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Phillips Collection Teams with UNCF

Internships, Fellowships Offered to Assist Black Students

Stacy M. Brown | 2/5/2014, 3 p.m.
Arthur Dove (1880-1946). Me and the Moon, 1937. Wax emulsion on canvas, 18 x 26 in. The Phillips Collection, Washington, D.C. Acquired 1939

Fellows are expected to work a minimum of 15 hours each week and museum and AAMD members will serve as mentors to them in an effort to offer an additional level of direct, personal engagement beyond their experiences in different museum departments, Anagnos said.

AAMD also will engage education experts from within the field to assist in the design and execution of the professional development and career-readiness training portions of the program, and support the longer-term career placement requirements for students, as needed.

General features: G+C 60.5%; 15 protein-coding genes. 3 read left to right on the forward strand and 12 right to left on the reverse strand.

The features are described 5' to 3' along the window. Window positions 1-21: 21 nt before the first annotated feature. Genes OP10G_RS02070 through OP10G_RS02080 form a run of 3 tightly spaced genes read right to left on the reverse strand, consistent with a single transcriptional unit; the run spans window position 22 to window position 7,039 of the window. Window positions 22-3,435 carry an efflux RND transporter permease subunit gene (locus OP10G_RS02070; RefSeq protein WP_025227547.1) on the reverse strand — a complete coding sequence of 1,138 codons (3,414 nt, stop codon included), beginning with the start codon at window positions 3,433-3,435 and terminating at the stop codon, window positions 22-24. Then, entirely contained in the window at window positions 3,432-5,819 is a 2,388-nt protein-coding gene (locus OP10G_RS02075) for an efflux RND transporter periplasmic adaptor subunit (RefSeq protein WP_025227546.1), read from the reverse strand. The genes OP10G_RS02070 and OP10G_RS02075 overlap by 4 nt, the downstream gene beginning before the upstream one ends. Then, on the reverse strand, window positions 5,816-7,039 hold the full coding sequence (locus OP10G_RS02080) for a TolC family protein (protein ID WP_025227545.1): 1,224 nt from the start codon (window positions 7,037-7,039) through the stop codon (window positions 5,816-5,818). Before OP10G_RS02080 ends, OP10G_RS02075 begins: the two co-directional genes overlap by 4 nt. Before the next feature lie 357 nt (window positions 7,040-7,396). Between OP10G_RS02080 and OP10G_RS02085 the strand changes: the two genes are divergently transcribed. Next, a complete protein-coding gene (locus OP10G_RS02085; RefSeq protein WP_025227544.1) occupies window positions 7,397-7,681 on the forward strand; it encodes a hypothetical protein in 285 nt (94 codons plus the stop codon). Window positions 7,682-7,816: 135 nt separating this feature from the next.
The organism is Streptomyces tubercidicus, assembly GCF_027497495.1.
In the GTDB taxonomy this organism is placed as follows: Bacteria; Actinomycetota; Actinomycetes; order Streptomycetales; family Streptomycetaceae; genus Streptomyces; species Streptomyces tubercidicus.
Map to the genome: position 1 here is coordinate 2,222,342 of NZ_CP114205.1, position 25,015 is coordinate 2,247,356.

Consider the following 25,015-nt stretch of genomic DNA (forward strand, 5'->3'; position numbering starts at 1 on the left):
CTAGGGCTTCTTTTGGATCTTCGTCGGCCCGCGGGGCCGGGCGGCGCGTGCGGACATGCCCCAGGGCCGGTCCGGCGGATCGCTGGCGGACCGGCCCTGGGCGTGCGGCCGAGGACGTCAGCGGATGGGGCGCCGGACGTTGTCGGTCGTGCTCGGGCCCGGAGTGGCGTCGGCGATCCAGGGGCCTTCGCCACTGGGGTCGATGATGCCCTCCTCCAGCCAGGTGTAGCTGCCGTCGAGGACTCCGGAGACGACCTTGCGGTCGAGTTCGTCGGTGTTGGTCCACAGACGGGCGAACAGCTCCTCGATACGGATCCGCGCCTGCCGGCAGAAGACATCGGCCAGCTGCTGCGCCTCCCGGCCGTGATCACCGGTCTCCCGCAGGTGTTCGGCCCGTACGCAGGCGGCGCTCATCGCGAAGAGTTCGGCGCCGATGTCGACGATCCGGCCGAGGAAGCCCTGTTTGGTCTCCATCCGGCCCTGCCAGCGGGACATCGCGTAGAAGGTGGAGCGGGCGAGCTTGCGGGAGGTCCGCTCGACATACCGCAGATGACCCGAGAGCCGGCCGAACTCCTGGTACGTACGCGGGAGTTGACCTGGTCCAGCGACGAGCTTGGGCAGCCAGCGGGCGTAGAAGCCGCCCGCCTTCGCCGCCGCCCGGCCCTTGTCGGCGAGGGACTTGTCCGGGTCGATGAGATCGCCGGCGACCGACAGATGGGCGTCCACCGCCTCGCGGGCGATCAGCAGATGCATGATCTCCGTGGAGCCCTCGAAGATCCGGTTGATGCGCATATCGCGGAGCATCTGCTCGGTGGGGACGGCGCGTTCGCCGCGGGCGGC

Dorothy Kosinski, the director of the Phillips Collection, where many critically-acclaimed Impressionist and modern works fill the walls, said museum officials are thrilled to be a part of the initiative.

“This collaboration has the potential to reveal the next generation of innovative, exceptional museum professionals and the Phillips welcomes the opportunity to foster the participants’ professional growth through mentorship and assigning mission-critical projects,” Kosinski said.

The Phillips Collection counts as one of the world’s most distinguished collections of Impressionist and modern American and European art.

The collection offers an original and experimental approach to modern art by combining works of different nationalities and periods in displays that change frequently.

Phillips also produces educational programs for K-12 teachers and students, and for adults.

“We hope that by continuing this initiative over time we can have a significant impact on diversity in museum management, making the field more representative of the United States,” Griffith said.